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Antivir Ther. 2006;11(4):499-505.

Mannose-binding lectin in susceptibility and progression of HIV-1 infection in children.

Author information

1
Infectious Diseases Et Microbiology Unit, Institute of Child Health, University College London, UK.

Abstract

BACKGROUND:

Mannose-binding lectin (MBL; encoded by MBL-2) is a circulating pattern-recognition molecule that recognizes microbial carbohydrate motifs, leading to complement activation and cell lysis. Mutations in the MBL-2 promoter and of the MBL-2 gene exon 1 result in reduced protein levels and increased susceptibility to infection. We have investigated the effect of MBL-2 polymorphisms on susceptibility and progression of HIV-1 infection in children.

PATIENTS AND METHODS:

One-hundred and twenty-eight children, aged 2-16 years were recruited. MBL-2 genotypes were determined by PCR and heteroduplex analyses. Serum MBL levels were measured by ELISA. Comparison of genotypes (A=wild type, O=variant alleles) and protein levels between groups was performed using chi-squared, Mann-Whitney U or Kruskal-Wallis tests.

RESULTS:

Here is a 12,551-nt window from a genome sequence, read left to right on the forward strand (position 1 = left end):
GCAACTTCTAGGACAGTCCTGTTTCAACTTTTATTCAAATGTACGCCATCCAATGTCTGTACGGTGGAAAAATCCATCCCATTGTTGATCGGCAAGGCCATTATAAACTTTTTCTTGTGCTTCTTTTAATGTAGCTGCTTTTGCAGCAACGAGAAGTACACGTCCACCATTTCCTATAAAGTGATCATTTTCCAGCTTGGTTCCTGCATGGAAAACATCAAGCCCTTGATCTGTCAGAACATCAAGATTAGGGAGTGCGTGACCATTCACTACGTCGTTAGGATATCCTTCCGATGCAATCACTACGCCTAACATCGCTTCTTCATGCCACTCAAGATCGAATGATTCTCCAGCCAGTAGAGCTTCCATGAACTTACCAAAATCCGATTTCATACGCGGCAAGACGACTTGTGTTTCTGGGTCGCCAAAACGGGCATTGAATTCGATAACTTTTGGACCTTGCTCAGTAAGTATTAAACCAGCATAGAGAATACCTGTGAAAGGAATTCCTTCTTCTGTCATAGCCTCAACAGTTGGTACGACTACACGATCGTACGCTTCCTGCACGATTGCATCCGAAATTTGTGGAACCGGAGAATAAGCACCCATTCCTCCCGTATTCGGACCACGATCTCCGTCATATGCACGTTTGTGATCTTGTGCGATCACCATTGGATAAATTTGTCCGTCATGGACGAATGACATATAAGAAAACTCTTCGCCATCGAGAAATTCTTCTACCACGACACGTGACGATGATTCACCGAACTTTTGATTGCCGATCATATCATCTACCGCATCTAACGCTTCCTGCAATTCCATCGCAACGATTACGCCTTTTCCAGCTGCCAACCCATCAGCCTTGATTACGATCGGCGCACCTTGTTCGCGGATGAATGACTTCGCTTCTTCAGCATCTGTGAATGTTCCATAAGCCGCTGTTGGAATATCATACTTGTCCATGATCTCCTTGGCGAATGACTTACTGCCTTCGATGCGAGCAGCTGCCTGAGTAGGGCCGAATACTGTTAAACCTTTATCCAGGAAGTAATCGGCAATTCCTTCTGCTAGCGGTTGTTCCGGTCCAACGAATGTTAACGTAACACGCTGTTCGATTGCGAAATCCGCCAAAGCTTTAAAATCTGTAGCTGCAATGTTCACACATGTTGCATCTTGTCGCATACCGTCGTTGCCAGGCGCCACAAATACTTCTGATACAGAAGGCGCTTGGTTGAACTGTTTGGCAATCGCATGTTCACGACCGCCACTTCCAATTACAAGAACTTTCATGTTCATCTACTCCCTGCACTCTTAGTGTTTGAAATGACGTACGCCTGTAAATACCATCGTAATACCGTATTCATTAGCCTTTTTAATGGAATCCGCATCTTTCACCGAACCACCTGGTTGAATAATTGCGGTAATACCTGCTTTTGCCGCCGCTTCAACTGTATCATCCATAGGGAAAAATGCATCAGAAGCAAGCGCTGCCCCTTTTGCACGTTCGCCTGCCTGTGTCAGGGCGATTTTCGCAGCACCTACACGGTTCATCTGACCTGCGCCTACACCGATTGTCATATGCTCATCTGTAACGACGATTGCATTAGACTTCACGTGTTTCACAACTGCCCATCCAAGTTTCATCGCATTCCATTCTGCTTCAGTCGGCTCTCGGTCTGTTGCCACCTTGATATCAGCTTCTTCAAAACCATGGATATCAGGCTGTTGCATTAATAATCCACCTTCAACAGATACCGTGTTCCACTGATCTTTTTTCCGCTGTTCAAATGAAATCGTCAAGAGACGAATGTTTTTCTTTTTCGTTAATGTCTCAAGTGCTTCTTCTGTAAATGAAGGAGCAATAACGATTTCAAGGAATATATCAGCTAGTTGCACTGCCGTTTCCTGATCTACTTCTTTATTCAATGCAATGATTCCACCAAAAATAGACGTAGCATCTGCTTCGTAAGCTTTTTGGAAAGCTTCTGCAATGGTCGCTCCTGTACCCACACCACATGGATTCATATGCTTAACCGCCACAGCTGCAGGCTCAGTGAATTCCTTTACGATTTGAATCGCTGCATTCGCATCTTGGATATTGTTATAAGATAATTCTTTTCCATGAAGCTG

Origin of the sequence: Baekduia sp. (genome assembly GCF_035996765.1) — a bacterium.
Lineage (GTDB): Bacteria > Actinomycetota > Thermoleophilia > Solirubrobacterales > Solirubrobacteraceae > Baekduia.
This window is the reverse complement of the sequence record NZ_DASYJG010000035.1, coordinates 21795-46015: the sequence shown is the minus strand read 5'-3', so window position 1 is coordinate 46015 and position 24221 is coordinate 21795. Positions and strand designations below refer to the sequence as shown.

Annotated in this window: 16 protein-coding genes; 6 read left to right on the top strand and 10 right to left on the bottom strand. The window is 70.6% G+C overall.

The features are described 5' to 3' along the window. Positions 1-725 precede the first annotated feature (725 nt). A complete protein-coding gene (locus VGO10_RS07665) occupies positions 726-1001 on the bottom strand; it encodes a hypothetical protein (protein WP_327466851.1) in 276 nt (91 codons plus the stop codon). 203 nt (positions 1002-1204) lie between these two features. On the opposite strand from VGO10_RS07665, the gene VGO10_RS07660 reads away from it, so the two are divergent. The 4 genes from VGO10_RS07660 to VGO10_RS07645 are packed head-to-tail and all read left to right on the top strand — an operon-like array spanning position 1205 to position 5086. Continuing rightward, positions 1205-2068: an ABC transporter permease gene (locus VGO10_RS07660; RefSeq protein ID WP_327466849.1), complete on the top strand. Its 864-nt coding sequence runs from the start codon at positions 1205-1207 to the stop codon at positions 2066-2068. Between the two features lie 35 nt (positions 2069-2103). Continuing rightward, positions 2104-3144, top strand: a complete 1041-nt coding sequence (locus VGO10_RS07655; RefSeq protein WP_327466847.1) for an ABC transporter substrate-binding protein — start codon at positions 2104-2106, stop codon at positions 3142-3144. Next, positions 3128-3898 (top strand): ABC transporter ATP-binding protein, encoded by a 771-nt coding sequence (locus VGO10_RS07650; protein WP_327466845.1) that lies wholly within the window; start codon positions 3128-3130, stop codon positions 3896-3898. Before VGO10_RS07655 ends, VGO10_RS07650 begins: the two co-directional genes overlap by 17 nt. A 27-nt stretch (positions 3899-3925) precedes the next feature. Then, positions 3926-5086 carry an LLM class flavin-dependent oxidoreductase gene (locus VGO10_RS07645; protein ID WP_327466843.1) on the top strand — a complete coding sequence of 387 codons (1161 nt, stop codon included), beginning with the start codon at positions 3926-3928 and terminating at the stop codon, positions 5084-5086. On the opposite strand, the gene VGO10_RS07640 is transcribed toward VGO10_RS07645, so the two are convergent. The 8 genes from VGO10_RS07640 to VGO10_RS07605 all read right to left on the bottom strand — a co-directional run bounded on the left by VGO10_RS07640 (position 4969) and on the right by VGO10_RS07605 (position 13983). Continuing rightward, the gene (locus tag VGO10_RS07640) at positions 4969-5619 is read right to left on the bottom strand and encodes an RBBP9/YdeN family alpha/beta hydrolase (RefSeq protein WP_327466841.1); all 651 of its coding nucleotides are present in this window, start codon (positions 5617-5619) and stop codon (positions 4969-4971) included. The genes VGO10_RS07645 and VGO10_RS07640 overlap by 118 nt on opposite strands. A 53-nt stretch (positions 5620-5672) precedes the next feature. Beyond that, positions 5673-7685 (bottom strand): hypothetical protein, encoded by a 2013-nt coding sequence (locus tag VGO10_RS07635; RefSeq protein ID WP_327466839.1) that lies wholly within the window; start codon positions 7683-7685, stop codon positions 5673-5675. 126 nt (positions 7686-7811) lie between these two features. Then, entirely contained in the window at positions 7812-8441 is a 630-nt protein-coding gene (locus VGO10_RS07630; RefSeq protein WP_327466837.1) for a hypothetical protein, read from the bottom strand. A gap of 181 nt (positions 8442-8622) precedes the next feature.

Children were classified according to the Centers for Disease Control and Prevention clinical classification: A, B or C (mildly symptomatic [n=39], moderately symptomatic [n=58] or severely symptomatic AIDS [n=31]) or immune category 1 (n=77), 2 (n=46) or 3 (n=5). Analysis of MBL-2 genotypes with respect to clinical classification yielded minimal differences. However, patients in immunological categories 2 and 3 (<25% CD4+ T cells) were more likely to have MBL-2 variant alleles (P=0.01). We further explored MBL status with respect to disease progression. Only 1/10 long-term non-progressors (LTNPs) had an MBL-2 mutation (A/D) with a corresponding protein level of 611 ng/ml.

CONCLUSIONS:

MBL deficiency was more frequent in patients with severe disease as assessed by CD4+ T-cell status. MBL-2 variants may be less frequent in children classified as LTNPs. MBL analysis could be useful in identifying children with slow disease progression and, consequently, may not require immediate antiretroviral treatement.

PMID:
16856624
[Indexed for MEDLINE]

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